I tried out the Photos app where I enjoyed stunning and sharp panoramas, as well as spatial images and videos captured on the headset – offering a very cool depth effect that makes you feel like you’re sitting in the room with a memory. There’s nothing else quite like it.
I also had a go at multi-tasking, placing several apps around me.
You could have Messages open and your MacBook screen, and a photo of your family floating in the corner too.
Another fun feature I tried was called Environments.
These are a series of virtual spaces built by Apple that let you detach from the real world and immerse yourself in a far-off location.
I found myself at Oregon’s Mount Hood, fading in and out of the stunning vista using the Digital Crown.
An Apple staffer in the room began speaking to me and their figure faded gently into the scene – before disappearing again. Spooky, but a great idea.
Next in the demo was a one-minute Mindfulness meditation session.
I thought it would be difficult to relax with the Apple gear on my head and other people in the room watching me, but it was surprisingly peaceful.
By the end of the minute, I was ready to nod off.
Then I tried my hand at a FaceTime with another person wearing a Vision Pro headset.
Thanks to face-tracking, I could see their facial movements display on a lifelike “Persona” of the other person.
So we were able to speak very effectively on FaceTime, despite neither of us seeing each other’s “true” face – which would obviously be obscured by the headset.
Surprisingly, one of the most impressive demo experiences was watching a bit of Avatar 2 in 3D in a cinema environment.
I’ve watched loads of media in VR before, but what makes Vision Pro special is the visual fidelity.
It’s exceptionally sharp and clear, and presents depth very effectively.
I felt like I had the best seats in a 3D cinema screening, with no popcorn-munchers or chatty teens to disturb me. No sticky floors either.
Building on this is Apple Immersive Video, a new type of format that lets you experience what it’s like to be somewhere very special.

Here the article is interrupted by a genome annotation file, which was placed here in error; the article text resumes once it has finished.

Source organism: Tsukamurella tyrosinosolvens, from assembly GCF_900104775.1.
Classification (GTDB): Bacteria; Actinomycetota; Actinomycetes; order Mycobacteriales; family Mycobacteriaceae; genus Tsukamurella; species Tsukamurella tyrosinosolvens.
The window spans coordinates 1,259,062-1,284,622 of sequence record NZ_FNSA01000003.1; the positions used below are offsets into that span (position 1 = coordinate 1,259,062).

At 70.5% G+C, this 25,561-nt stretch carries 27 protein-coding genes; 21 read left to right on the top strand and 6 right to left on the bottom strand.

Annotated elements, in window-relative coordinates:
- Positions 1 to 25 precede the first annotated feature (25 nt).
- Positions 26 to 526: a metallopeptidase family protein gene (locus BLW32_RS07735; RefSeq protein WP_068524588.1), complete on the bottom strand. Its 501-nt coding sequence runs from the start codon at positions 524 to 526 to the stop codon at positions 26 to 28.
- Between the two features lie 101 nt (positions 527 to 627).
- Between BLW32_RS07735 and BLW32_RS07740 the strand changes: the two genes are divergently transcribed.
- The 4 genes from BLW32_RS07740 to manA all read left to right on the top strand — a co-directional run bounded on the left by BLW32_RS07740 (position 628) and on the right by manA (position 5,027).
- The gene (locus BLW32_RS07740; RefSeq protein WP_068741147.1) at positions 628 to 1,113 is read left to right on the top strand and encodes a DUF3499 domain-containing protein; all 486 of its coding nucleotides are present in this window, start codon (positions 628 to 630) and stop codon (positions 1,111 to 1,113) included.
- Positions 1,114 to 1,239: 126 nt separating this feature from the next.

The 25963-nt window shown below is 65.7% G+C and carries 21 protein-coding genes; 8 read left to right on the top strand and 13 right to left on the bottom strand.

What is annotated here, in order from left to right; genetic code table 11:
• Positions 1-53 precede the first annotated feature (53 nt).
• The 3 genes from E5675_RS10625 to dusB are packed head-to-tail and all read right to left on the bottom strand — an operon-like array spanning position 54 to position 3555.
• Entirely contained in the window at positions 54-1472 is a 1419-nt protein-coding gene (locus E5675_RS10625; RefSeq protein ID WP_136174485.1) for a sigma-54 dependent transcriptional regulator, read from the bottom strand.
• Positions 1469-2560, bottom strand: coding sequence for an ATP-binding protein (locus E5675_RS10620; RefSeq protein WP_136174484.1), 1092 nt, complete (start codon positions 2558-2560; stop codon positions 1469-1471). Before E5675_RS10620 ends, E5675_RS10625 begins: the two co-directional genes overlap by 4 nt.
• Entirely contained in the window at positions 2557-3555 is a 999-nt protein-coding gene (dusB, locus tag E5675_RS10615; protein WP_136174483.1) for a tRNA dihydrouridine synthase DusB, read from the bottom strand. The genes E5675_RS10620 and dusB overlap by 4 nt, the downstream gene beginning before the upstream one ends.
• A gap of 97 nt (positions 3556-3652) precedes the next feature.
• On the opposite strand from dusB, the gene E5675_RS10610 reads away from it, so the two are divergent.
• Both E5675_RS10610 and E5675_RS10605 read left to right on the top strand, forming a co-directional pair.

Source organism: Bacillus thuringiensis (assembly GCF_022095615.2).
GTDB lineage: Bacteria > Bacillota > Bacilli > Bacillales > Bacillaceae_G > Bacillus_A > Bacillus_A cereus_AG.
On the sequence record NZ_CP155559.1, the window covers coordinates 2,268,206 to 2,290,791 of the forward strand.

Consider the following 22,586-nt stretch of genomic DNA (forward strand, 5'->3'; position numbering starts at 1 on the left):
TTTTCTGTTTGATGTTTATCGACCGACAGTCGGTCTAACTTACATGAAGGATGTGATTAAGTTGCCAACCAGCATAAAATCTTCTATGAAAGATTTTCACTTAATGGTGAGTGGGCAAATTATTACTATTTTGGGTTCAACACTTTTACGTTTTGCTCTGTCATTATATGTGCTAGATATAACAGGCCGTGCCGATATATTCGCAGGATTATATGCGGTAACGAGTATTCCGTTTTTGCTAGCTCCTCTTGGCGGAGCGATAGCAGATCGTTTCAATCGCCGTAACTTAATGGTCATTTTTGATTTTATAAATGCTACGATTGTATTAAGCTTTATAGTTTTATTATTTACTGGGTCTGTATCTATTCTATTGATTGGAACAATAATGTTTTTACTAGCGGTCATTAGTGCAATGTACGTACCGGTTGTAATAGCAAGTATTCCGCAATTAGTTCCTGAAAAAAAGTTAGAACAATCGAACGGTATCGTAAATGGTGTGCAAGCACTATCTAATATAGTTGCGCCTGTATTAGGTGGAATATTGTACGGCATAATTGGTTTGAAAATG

The most impressive was a courtside view of a basketball game that would have been very costly if I’d paid for tickets.
I’m not a big sports guy, but I can see how this kind of experience would be brilliant for fans.
Lastly, I got to try an app called Encounter Dinosaurs.
It began with a butterfly landing on my real hand (very impressive), and ended with me hanging out with startlingly convincing dinosaurs.
They responded to my movements, and moved around, towards and away from me – even as I shifted my own position.
It filled me with a childlike delight that an iPhone is physically incapable of offering.
Plenty of what Apple Vision Pro is offering has been done before.
But Vision Pro does a lot of it better.
The visual quality is exceptional, possibly the best in the industry.
And it’s really easy to use – an Apple hallmark – with a finger-pinch gesture that takes seconds to master.
Anyone could get to grips with the simple UI. Even people who might struggle to use an iPhone could probably get on well with Vision Pro.
Apple Vision Pro apps list
We won’t know all of the apps that will be available on Vision Pro for many months.
And it’s likely that it’ll be impossible to list every single one – if enough developers get on board.
We do know that the following Apple apps will be available on Vision Pro:
- Apple Music
- App Store
- Apple TV
We’re also expecting to see some Apple Arcade games – but you’ll have to sign up for the usual monthly subscription to enjoy them.
Of course the Apple Vision Pro won’t be complete without third-party apps.
Developers around the world will be preparing their apps to be ready for Vision Pro on release day.
Several apps are already confirmed to be coming to Apple Vision Pro, including Disney, Zoom, and a suite of Microsoft apps like Word, Excel and Teams.
Switch off your TV and enjoy a virtual super-screen[/caption]
The headset looks decent enough, and it’s comfortable too[/caption]
This is everything you need to turn your face into an iPhone[/caption]